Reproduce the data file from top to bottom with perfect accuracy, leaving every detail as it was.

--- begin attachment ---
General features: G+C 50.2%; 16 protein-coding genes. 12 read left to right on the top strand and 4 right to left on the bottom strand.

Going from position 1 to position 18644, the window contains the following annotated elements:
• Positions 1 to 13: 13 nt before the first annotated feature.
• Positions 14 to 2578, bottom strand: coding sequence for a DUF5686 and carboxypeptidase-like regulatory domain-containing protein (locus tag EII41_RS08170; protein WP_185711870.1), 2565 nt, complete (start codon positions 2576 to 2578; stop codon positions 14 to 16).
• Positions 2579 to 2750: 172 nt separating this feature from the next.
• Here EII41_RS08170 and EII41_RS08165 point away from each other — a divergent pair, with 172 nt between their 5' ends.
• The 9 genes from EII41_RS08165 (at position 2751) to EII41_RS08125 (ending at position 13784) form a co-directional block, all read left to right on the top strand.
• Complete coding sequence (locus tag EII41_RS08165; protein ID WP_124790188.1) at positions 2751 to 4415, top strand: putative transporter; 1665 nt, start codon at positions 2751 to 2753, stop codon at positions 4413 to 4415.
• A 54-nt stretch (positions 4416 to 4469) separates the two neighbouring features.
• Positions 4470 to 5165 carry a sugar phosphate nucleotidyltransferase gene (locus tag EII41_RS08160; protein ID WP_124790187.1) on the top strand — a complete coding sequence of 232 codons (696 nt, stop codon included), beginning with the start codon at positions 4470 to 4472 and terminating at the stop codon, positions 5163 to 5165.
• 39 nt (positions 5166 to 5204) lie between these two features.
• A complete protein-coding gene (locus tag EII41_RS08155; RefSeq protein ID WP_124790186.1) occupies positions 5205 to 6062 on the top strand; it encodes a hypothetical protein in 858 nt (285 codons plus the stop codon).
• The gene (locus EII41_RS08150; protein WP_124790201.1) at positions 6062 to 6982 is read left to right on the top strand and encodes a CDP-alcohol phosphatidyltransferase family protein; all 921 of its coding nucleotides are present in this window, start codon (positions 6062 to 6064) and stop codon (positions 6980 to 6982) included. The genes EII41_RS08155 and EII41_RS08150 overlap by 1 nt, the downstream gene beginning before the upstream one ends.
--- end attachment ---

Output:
General features: G+C 50.2%; 16 protein-coding genes. 12 read left to right on the top strand and 4 right to left on the bottom strand.

Going from position 1 to position 18644, the window contains the following annotated elements:
• Positions 1 to 13: 13 nt before the first annotated feature.
• Positions 14 to 2578, bottom strand: coding sequence for a DUF5686 and carboxypeptidase-like regulatory domain-containing protein (locus tag EII41_RS08170; protein WP_185711870.1), 2565 nt, complete (start codon positions 2576 to 2578; stop codon positions 14 to 16).
• Positions 2579 to 2750: 172 nt separating this feature from the next.
• Here EII41_RS08170 and EII41_RS08165 point away from each other — a divergent pair, with 172 nt between their 5' ends.
• The 9 genes from EII41_RS08165 (at position 2751) to EII41_RS08125 (ending at position 13784) form a co-directional block, all read left to right on the top strand.
• Complete coding sequence (locus tag EII41_RS08165; protein ID WP_124790188.1) at positions 2751 to 4415, top strand: putative transporter; 1665 nt, start codon at positions 2751 to 2753, stop codon at positions 4413 to 4415.
• A 54-nt stretch (positions 4416 to 4469) separates the two neighbouring features.
• Positions 4470 to 5165 carry a sugar phosphate nucleotidyltransferase gene (locus tag EII41_RS08160; protein ID WP_124790187.1) on the top strand — a complete coding sequence of 232 codons (696 nt, stop codon included), beginning with the start codon at positions 4470 to 4472 and terminating at the stop codon, positions 5163 to 5165.
• 39 nt (positions 5166 to 5204) lie between these two features.
• A complete protein-coding gene (locus tag EII41_RS08155; RefSeq protein ID WP_124790186.1) occupies positions 5205 to 6062 on the top strand; it encodes a hypothetical protein in 858 nt (285 codons plus the stop codon).
• The gene (locus EII41_RS08150; protein WP_124790201.1) at positions 6062 to 6982 is read left to right on the top strand and encodes a CDP-alcohol phosphatidyltransferase family protein; all 921 of its coding nucleotides are present in this window, start codon (positions 6062 to 6064) and stop codon (positions 6980 to 6982) included. The genes EII41_RS08155 and EII41_RS08150 overlap by 1 nt, the downstream gene beginning before the upstream one ends.